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HOPKINS v. COUNTY OF COOK

United States District Court, Northern District of Illinois, E.D


November 13, 1969

LULA HOPKINS, ADMINISTRATOR OF THE ESTATE OF CEDRIC HOPKINS, JR., DECEASED, PLAINTIFF,
v.
THE COUNTY OF COOK, AN ILLINOIS MUNICIPAL CORPORATION; ET AL., DEFENDANTS.

The opinion of the court was delivered by: Robson, District Judge.

MEMORANDUM AND ORDER ON DEFENDANTS' MOTION FOR A DIRECTED VERDICT
    AT THE CLOSE OF PLAINTIFF'S CASE

The defendant moves this court for a directed verdict at the close of the plaintiff's case. For the reasons set forth below, this court is of the opinion that the motion should be granted.

The plaintiff, Lula Hopkins, is the administrator of the estate of her deceased son, Cedric Hopkins, Jr. The decedent was arrested on December 21, 1967, on a charge of parole violation. The uncontroverted evidence indicates that the decedent was an alcoholic and was under the influence of alcohol when arrested. The decedent was taken to the House of Correction on December 22, 1967, where he visited the Cermack Memorial Hospital on four occasions over a three-day period. The uncontroverted evidence shows that the decedent was examined twice by a doctor on December 22, 1967, and once on both December 23 and December 24. His illness was diagnosed as alcoholic withdrawal and chronic asthma. He was given medication twice daily for these ailments until, on December 26, 1967, he was taken to court for a hearing on the charge of parole violation. Later that day, December 26, he was sent to the Cook County Jail under a one-year sentence. It is further uncontroverted that upon admission to the County Jail, the decedent was given a medical examination by a staff physician, Dr. Allen Hester. He was also given a chest X-ray which, when later interpreted by a radiologist, did not indicate any heart or lung disease. Dr. Hester diagnosed the decedent to be suffering from a chronic alcoholism syndrome. Hopkins was sent to the jail infirmary for the night instead of to a cell. The next morning, December 27, 1967, the decedent was examined by a staff physician who immediately sent him to the Cook County Hospital. There, he was pronounced dead on arrival. The cause of death was determined to be acute pneumonitis, a type of lung inflammation.

The jurisdiction of this court is invoked under the Civil Rights Act, 42 U.S.C. § 1983. To sustain a claim under the Civil Rights Act, the plaintiff must show the violation of a constitutional right perpetrated under the color of state law. Screws v. United States, 325 U.S. 91, 65 S.Ct. 1031, 89 L.Ed. 1495 (1945); Ruark v. Schooley, 211 F. Supp. 921 (D.Colo. 1962). This the plaintiff has failed to do. The plaintiff has failed to produce any evidence that the decedent was abused, mistreated or denied medical attention while he was in the custody of the defendants.*fn1 The evidence, viewed in a light most favorable to the plaintiff for purposes of this motion, discloses at most that the medical attention he received could or might have been negligently administered. Negligence is not actionable under the Federal Civil Rights Act. Allegations of improper or insufficient medical treatment do not state a constitutional claim. United States ex rel. Lawrence v. Ragen, 323 F.2d 410 (7th Cir. 1963); Mayfield v. Craven, et al., 299 F. Supp. 1111 (E.D.Cal. 1969). The plaintiff admits that the decedent received medical care and attention on a number of occasions during his short period of incarceration. It is not contended that the decedent was denied any request for medical care. The plaintiff's evidence therefore charges the defendants with tortious conduct in failing to correctly diagnose the decedent's diseased condition. This allegation, if taken as true, does not state a deprivation of a constitutionally guaranteed right. United States ex rel. Gittlemacker v. Commonwealth of Pennsylvania, 281 F. Supp. 175 (E.D.Pa. 1968); Henderson v. Pate, 409 F.2d 507 (7th Cir. 1969). See also Coppinger v. Townsend, et al., 398 F.2d 392 (10th Cir. 1968); United States ex rel. Lawrence v. Ragen, supra.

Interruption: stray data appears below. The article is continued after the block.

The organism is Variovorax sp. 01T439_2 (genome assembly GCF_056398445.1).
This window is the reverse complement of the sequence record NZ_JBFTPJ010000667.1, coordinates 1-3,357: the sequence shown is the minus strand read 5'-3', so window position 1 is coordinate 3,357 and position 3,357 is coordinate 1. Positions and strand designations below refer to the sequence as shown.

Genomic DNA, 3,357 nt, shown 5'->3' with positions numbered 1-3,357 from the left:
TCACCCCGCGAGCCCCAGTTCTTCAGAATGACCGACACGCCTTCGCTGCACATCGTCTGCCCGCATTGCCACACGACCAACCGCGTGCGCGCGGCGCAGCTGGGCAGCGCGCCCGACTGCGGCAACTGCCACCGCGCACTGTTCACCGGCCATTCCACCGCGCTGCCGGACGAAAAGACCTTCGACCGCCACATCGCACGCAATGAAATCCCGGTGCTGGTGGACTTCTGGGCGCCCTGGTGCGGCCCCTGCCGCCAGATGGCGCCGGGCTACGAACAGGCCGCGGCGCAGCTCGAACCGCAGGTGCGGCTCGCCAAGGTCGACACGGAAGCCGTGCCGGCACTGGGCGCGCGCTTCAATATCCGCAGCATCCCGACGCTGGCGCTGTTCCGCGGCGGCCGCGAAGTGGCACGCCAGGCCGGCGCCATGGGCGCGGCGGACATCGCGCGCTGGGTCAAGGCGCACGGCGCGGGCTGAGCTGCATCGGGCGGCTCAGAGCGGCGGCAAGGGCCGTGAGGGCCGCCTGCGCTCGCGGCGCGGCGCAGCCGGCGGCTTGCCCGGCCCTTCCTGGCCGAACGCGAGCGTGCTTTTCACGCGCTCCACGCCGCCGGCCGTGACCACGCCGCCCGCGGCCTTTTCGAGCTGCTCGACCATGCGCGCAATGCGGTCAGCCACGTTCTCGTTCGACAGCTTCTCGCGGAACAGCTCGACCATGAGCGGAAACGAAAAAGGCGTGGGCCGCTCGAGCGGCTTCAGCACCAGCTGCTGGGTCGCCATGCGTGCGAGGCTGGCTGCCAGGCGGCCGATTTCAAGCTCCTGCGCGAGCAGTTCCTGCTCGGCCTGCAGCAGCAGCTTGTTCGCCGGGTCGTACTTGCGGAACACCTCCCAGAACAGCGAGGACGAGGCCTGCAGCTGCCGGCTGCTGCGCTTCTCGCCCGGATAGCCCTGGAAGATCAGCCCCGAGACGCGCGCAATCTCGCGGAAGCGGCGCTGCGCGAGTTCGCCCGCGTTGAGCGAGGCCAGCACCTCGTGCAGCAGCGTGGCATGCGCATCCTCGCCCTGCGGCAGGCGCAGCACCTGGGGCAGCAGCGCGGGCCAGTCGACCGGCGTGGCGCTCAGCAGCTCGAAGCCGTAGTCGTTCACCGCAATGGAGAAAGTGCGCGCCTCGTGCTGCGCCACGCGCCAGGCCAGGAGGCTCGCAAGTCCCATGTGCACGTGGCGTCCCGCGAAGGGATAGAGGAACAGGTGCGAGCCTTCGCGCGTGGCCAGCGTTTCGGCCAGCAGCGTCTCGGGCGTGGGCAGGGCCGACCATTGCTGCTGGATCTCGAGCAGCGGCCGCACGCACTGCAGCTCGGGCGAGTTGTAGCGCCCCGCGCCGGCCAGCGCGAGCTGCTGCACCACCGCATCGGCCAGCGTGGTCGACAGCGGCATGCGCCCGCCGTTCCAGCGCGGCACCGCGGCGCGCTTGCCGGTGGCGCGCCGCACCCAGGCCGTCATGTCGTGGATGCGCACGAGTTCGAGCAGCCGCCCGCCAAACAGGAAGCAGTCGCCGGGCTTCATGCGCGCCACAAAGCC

A motion to dismiss was earlier denied by this court on the ground that the complaint alleges malicious and willful misconduct by the defendants in denying and failing to provide the decedent with medical care. No evidence has been offered by the plaintiff in support of this allegation. It is an abuse of the Civil Rights Act to characterize a charge of negligence or malpractice, properly questions of state law, as a violation of constitutional rights.

It is therefore ordered that the defendants' motion for a directed verdict be, and it is hereby granted, and the cause is hereby dismissed.


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